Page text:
For the last three days, relatives with loved ones buried in the Mowbray Muslim Cemetery have travelled there to see if the tombstones of their deceased relative was desecrated.
Some time on Tuesday night, vandals broke into the cemetery and moved tombstones from site X at the top of the hill and out of sight of anyone walking by. At night, the cemetery is pitch black – there are no lights on the land, no street lights nearby, and no security staff to look after the area.
“This cemetery is old, maybe 130 years old now, and nothing like this has happened before. Nothing, ever,” said Neematola Hendricks, treasurer of the Mowbray Muslim cemetery board.
On Thursday there were family members milling around, looking at the tombstones resting against the cemetery walls. (The original scene was documented before workers moved the headstones so family members would not see them laid out).
In one of the seven pre-dug graves a used condom wrapper had blown into the open hole. Adam Tenda, who lives in Gansbaai and drove to Cape Town to find out if his father-in-law’s grave had been desecrated, stood above the grave for some time, distressed by the symbolism.
“This is emotional terrorism. It’s disgusting. For whatever reason it was done, there can never be any justification for it. It’s not as if people are buried with jewellery, it’s not as if they are put into expensive caskets. So this is not treasure hunting, it is something else. It is malicious,” said Tenda.
According to City of Cape Town by-laws, no person is permitted to “in any way damage, deface or desecrate any part of a cemetery or anything therein”. Anyone caught and convicted of desecrating a grave or graveyard can be liable to a R50,000 fine, six months jail time or both.
But according to Hendricks, there is little that can be done. So far, there are no witnesses. No person or group has come forward to take responsibility for the act, or explain why it was committed.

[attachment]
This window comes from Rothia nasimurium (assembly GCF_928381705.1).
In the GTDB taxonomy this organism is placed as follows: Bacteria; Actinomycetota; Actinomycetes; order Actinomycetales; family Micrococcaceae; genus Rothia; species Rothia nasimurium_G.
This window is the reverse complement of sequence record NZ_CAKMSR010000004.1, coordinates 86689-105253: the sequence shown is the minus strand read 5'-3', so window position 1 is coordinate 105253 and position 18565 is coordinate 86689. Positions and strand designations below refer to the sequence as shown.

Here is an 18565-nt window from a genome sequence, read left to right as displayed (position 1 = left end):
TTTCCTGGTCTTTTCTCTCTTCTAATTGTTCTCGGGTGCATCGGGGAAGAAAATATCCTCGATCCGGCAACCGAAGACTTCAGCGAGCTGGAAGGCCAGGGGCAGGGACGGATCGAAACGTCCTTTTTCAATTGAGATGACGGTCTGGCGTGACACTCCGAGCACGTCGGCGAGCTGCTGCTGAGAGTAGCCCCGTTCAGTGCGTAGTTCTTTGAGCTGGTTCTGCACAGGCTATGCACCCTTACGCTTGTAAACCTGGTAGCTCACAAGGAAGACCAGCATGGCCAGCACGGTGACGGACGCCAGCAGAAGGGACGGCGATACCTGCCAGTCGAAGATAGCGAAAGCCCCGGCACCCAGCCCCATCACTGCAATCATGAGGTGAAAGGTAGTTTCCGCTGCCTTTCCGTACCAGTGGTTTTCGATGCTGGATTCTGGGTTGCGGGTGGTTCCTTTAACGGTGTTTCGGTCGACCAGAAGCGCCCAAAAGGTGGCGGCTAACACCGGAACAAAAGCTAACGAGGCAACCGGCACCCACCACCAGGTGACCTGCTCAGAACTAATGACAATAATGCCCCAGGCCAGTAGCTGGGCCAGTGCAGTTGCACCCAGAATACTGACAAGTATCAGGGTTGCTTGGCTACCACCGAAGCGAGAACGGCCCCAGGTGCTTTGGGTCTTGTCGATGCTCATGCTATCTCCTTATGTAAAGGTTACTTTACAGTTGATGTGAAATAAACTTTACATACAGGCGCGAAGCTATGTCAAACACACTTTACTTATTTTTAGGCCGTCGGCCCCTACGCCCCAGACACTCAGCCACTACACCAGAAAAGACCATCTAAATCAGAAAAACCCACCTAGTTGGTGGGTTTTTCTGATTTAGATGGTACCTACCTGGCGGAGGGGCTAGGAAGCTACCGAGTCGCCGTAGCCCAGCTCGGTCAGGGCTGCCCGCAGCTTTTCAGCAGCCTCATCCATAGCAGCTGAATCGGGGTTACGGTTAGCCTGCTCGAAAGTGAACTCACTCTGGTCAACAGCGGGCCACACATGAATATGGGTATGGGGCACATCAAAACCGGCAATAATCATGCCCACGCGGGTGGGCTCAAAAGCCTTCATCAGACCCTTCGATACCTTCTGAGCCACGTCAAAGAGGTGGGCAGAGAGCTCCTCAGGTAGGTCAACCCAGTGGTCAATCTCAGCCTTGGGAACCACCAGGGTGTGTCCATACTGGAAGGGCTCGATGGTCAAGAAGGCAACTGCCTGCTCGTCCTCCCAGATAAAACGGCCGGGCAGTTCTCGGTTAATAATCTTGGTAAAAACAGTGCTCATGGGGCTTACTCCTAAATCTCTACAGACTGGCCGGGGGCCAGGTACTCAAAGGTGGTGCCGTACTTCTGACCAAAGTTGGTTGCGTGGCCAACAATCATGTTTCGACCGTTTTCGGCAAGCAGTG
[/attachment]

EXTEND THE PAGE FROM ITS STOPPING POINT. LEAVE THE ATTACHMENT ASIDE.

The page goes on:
“We went to the police in the morning, but they told us there was nothing they could do. Then we went back later and they were more helpful, they opened a case of vandalism for us. But what can we do?”
Woodstock police are investigating a malicious damage to property case relating the damages caused to graves at the Mowbray cemetery.
All Ihsaan Moses could do was find his recently deceased father’s tombstone. His hands were dirty from digging in the ground trying to replace his father’s tombstone, after spending hours trying to locate the correct grave site.
“I’m sad, obviously. But as well with the sadness I’m disgusted that my fellow South African citizens could do this. It’s heartbreaking. We are still dealing with the loss of my father, we are mourning, and then to wake up one day and find out his grave had been desecrated. It is disgusting,” Moses said.
The Muslim Judicial Council (MJC) echoed Moses’ feelings. MJC’s cemetery management committee head, Sheikh Riad Fataar, told Daily Maverick that the situation was very distressing for the council. Fataar said it is not known if the symbols are the work of a religious group, a cult or simply the result of religious intolerance.
At a press briefing on Friday, held at the cemetery, political party Al Jama-ah called on the national government to ban satanism in schools.
“We believe this was part of a Halloween expedition,” said the party’s Ganief Hendricks. The party has condemned the act, and is calling on the community to exercise restraint against the “target”.
According to Fataar, the MJC “definitely sees the act as an Islamaphobic attack”. But the council has also called for the community not to blame others without any evidence, particularly other religious groups.
“People are sad, but I am glad to see that people are not reacting in anger. We must not blame Christians just because there was a cross there,” said Fataar.
“It’s not a matter of different religions fighting each other. We respect each other. We’ve got that respect, whether you’re Jewish, whether you’re Christian or what, at the end of the day we’re all human beings. But even though this was a cross, it wasn’t Christians who did it. No real Christian would do this. Never,” said Moses. DM
A Danish study into the secret of happiness found that the key is to have low expectations.